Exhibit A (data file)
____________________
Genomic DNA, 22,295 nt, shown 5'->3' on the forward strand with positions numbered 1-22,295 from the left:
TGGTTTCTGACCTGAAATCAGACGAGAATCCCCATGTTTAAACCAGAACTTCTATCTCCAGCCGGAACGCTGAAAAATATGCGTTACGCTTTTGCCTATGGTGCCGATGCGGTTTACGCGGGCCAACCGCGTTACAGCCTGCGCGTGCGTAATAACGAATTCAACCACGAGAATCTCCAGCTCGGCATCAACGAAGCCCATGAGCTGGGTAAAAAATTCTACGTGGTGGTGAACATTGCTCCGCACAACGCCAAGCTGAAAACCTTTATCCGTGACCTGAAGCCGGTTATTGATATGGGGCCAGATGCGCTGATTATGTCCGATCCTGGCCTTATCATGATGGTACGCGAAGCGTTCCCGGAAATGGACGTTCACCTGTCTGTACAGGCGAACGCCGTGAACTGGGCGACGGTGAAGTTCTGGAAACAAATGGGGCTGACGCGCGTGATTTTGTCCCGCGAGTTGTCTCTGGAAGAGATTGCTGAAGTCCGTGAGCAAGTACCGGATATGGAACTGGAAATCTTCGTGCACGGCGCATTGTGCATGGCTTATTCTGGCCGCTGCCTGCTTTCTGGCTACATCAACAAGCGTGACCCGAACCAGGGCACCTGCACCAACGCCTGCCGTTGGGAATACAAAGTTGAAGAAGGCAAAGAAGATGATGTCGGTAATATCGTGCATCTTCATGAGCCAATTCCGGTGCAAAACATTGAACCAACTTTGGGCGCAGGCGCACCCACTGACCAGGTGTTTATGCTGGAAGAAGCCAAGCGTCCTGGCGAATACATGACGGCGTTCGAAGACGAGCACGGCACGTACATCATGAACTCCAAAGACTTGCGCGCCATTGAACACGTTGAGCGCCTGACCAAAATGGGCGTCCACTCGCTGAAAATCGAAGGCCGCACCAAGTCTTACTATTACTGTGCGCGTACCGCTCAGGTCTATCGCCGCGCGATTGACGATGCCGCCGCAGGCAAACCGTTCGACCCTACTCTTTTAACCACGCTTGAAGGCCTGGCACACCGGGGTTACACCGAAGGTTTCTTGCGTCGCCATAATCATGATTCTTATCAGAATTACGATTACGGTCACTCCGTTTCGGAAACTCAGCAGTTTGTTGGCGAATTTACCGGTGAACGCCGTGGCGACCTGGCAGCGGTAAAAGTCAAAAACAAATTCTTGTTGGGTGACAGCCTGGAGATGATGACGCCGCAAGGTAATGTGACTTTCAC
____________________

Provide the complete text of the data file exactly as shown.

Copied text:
Genomic DNA, 22,295 nt, shown 5'->3' on the forward strand with positions numbered 1-22,295 from the left:
TGGTTTCTGACCTGAAATCAGACGAGAATCCCCATGTTTAAACCAGAACTTCTATCTCCAGCCGGAACGCTGAAAAATATGCGTTACGCTTTTGCCTATGGTGCCGATGCGGTTTACGCGGGCCAACCGCGTTACAGCCTGCGCGTGCGTAATAACGAATTCAACCACGAGAATCTCCAGCTCGGCATCAACGAAGCCCATGAGCTGGGTAAAAAATTCTACGTGGTGGTGAACATTGCTCCGCACAACGCCAAGCTGAAAACCTTTATCCGTGACCTGAAGCCGGTTATTGATATGGGGCCAGATGCGCTGATTATGTCCGATCCTGGCCTTATCATGATGGTACGCGAAGCGTTCCCGGAAATGGACGTTCACCTGTCTGTACAGGCGAACGCCGTGAACTGGGCGACGGTGAAGTTCTGGAAACAAATGGGGCTGACGCGCGTGATTTTGTCCCGCGAGTTGTCTCTGGAAGAGATTGCTGAAGTCCGTGAGCAAGTACCGGATATGGAACTGGAAATCTTCGTGCACGGCGCATTGTGCATGGCTTATTCTGGCCGCTGCCTGCTTTCTGGCTACATCAACAAGCGTGACCCGAACCAGGGCACCTGCACCAACGCCTGCCGTTGGGAATACAAAGTTGAAGAAGGCAAAGAAGATGATGTCGGTAATATCGTGCATCTTCATGAGCCAATTCCGGTGCAAAACATTGAACCAACTTTGGGCGCAGGCGCACCCACTGACCAGGTGTTTATGCTGGAAGAAGCCAAGCGTCCTGGCGAATACATGACGGCGTTCGAAGACGAGCACGGCACGTACATCATGAACTCCAAAGACTTGCGCGCCATTGAACACGTTGAGCGCCTGACCAAAATGGGCGTCCACTCGCTGAAAATCGAAGGCCGCACCAAGTCTTACTATTACTGTGCGCGTACCGCTCAGGTCTATCGCCGCGCGATTGACGATGCCGCCGCAGGCAAACCGTTCGACCCTACTCTTTTAACCACGCTTGAAGGCCTGGCACACCGGGGTTACACCGAAGGTTTCTTGCGTCGCCATAATCATGATTCTTATCAGAATTACGATTACGGTCACTCCGTTTCGGAAACTCAGCAGTTTGTTGGCGAATTTACCGGTGAACGCCGTGGCGACCTGGCAGCGGTAAAAGTCAAAAACAAATTCTTGTTGGGTGACAGCCTGGAGATGATGACGCCGCAAGGTAATGTGACTTTCAC